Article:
Philosopher Jonathan Glover on the best and worst of humanity

I have always thought that we are too obsessed with what makes us bad and not interested enough as to what makes us good. The news is full of violence and atrocity which gives the impression that humanity is forever at its own throat. But, in the same way that the news rarely reports on planes that land safely, only the ones that crash, the media is generally more interested in reporting we are violent and not when we are peaceful. We think that violence is somehow natural whereas morality is not. This is a mistake.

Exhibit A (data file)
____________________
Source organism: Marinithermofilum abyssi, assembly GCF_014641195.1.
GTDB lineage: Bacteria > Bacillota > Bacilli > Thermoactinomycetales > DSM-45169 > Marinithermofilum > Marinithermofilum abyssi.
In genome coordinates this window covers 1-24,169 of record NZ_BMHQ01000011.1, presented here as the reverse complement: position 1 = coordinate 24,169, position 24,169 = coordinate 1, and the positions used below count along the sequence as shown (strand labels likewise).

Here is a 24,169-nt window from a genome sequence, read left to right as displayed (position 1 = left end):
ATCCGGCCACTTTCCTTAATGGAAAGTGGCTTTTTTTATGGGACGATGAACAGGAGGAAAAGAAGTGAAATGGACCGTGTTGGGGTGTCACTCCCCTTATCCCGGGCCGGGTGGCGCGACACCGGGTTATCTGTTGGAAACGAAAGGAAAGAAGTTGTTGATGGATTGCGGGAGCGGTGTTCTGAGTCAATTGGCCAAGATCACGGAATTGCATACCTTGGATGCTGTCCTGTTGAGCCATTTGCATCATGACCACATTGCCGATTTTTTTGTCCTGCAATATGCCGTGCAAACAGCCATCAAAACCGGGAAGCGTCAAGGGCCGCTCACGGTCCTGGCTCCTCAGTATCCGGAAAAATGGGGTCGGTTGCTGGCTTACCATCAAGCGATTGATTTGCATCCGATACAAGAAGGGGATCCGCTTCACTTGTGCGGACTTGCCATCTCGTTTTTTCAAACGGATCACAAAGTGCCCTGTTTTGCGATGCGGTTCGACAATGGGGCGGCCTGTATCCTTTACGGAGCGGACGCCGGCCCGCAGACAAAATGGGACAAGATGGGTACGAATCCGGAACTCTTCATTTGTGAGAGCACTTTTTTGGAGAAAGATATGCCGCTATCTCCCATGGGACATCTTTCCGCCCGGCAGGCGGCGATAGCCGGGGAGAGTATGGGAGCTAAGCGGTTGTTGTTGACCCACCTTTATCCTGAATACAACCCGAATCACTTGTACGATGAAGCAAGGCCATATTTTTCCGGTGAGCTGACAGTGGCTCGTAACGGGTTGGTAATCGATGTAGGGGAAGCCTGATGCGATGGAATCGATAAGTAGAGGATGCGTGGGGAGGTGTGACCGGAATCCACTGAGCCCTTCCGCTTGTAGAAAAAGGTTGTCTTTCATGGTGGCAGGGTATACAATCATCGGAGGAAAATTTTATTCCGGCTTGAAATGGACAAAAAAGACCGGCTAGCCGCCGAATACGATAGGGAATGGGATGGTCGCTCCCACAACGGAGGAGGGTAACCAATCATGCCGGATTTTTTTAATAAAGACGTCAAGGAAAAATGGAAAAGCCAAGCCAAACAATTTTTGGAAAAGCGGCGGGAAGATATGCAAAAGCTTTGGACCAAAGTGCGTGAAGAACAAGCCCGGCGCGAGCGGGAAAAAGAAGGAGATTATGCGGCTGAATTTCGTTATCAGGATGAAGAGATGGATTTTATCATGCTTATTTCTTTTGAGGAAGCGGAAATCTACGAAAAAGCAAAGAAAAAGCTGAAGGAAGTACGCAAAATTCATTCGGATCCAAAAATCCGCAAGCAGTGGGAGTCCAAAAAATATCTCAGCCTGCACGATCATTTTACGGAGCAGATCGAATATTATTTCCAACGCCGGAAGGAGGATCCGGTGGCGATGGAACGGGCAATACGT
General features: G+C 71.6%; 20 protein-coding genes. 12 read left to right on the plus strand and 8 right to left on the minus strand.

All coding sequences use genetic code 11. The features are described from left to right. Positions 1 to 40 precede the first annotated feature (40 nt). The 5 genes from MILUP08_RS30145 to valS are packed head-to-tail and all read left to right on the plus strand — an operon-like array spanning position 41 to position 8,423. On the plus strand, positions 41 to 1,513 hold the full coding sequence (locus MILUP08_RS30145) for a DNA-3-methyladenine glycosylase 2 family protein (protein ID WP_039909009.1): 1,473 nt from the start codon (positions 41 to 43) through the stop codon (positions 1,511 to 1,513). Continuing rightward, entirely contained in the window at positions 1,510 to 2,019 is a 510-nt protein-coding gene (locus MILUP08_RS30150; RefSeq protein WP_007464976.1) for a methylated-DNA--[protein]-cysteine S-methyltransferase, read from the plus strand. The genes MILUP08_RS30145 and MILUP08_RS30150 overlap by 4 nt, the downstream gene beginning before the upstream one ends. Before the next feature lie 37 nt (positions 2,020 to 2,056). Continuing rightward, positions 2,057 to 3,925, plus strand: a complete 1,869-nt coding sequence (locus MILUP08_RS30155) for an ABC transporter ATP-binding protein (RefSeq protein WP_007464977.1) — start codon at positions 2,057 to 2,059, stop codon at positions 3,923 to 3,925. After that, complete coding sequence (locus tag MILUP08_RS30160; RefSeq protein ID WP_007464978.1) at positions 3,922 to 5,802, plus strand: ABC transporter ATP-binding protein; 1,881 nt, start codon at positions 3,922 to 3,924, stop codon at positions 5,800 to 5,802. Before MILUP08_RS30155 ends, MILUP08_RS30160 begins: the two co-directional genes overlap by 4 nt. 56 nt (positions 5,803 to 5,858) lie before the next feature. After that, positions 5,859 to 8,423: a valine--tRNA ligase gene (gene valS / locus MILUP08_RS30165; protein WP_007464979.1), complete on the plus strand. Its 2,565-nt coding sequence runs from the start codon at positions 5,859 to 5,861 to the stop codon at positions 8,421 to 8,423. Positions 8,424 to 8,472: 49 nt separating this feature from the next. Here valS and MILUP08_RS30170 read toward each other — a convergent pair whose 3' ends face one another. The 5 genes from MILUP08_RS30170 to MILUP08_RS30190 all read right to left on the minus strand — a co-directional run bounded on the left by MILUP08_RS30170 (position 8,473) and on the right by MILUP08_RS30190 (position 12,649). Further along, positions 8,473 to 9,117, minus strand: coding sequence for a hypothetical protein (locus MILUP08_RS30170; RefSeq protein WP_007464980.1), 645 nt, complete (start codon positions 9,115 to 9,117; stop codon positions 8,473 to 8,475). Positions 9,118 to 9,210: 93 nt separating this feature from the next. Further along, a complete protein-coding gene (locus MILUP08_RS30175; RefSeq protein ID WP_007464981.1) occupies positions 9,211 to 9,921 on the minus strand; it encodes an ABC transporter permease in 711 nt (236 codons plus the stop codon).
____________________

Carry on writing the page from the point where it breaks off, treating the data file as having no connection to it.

In this interview, Glover discusses the role of moral identity in restraining our worst instincts: what sort of person do I want to be? I don’t want to be the sort of person that tortures and murders. This identity keeps our destructive impulses in check. For religious believers, it’s God that implants moral identity. For secular people, like me, then it’s evolved feelings of empathy and restraint. Morality is a natural phenomenon. My feet are firmly placed in the secular camp. Glover himself takes no position on the source of our moral identity but whatever its source is, it certainly exists.

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